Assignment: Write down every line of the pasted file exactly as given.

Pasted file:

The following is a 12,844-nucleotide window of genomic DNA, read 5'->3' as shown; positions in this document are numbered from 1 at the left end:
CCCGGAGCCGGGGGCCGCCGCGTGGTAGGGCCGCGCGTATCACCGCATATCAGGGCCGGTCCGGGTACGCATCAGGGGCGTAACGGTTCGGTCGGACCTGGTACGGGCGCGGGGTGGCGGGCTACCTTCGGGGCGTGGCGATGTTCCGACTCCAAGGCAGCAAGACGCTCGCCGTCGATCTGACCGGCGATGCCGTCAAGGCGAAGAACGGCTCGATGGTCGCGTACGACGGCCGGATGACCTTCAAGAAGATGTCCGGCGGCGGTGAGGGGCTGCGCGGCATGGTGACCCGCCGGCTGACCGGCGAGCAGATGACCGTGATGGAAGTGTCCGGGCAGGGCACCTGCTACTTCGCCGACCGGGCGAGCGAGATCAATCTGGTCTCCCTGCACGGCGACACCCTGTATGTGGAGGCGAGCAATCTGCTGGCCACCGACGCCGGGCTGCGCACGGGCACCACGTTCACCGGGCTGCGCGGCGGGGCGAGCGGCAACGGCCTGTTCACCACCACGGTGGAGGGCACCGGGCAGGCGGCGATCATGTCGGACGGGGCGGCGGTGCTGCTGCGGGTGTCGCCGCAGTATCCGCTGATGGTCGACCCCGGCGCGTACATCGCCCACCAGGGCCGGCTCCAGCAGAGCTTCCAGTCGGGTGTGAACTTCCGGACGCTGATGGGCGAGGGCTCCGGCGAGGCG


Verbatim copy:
The following is a 12,844-nucleotide window of genomic DNA, read 5'->3' as shown; positions in this document are numbered from 1 at the left end:
CCCGGAGCCGGGGGCCGCCGCGTGGTAGGGCCGCGCGTATCACCGCATATCAGGGCCGGTCCGGGTACGCATCAGGGGCGTAACGGTTCGGTCGGACCTGGTACGGGCGCGGGGTGGCGGGCTACCTTCGGGGCGTGGCGATGTTCCGACTCCAAGGCAGCAAGACGCTCGCCGTCGATCTGACCGGCGATGCCGTCAAGGCGAAGAACGGCTCGATGGTCGCGTACGACGGCCGGATGACCTTCAAGAAGATGTCCGGCGGCGGTGAGGGGCTGCGCGGCATGGTGACCCGCCGGCTGACCGGCGAGCAGATGACCGTGATGGAAGTGTCCGGGCAGGGCACCTGCTACTTCGCCGACCGGGCGAGCGAGATCAATCTGGTCTCCCTGCACGGCGACACCCTGTATGTGGAGGCGAGCAATCTGCTGGCCACCGACGCCGGGCTGCGCACGGGCACCACGTTCACCGGGCTGCGCGGCGGGGCGAGCGGCAACGGCCTGTTCACCACCACGGTGGAGGGCACCGGGCAGGCGGCGATCATGTCGGACGGGGCGGCGGTGCTGCTGCGGGTGTCGCCGCAGTATCCGCTGATGGTCGACCCCGGCGCGTACATCGCCCACCAGGGCCGGCTCCAGCAGAGCTTCCAGTCGGGTGTGAACTTCCGGACGCTGATGGGCGAGGGCTCCGGCGAGGCG